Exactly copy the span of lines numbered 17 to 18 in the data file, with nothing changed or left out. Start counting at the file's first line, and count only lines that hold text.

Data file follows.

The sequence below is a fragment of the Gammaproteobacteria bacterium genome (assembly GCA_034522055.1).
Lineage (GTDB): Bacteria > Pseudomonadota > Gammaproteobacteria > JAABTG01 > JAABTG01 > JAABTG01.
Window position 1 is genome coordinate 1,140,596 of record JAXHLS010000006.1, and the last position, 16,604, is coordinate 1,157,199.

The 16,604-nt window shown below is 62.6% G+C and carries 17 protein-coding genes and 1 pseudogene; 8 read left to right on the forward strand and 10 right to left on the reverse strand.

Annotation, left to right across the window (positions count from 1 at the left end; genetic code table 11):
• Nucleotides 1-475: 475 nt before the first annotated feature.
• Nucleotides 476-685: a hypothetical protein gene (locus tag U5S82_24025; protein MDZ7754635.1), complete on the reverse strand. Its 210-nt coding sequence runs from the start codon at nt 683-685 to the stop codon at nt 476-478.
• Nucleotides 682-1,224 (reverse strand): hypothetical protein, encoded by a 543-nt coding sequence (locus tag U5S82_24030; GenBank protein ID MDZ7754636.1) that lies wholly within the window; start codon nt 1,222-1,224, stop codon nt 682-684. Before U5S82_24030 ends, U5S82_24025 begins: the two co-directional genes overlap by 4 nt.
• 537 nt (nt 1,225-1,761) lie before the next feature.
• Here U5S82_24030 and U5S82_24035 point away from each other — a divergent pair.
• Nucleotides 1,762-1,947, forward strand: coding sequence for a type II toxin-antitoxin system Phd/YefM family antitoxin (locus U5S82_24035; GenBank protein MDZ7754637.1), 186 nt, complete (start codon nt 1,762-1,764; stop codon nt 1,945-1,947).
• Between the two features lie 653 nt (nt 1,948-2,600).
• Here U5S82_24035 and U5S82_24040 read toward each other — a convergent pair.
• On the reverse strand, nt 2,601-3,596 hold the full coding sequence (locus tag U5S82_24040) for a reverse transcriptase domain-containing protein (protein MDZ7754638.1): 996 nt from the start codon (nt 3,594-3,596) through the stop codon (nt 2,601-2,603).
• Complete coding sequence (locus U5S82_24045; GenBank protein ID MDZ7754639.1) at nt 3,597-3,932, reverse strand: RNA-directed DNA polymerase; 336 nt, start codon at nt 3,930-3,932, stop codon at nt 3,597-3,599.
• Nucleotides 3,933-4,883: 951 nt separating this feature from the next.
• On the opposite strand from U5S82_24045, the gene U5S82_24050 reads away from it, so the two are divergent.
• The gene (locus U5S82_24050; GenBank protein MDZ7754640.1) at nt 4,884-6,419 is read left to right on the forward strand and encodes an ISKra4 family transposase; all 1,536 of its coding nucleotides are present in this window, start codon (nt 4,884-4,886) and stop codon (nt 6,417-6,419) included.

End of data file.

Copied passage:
• On the opposite strand from U5S82_24045, the gene U5S82_24050 reads away from it, so the two are divergent.
• The gene (locus U5S82_24050; GenBank protein MDZ7754640.1) at nt 4,884-6,419 is read left to right on the forward strand and encodes an ISKra4 family transposase; all 1,536 of its coding nucleotides are present in this window, start codon (nt 4,884-4,886) and stop codon (nt 6,417-6,419) included.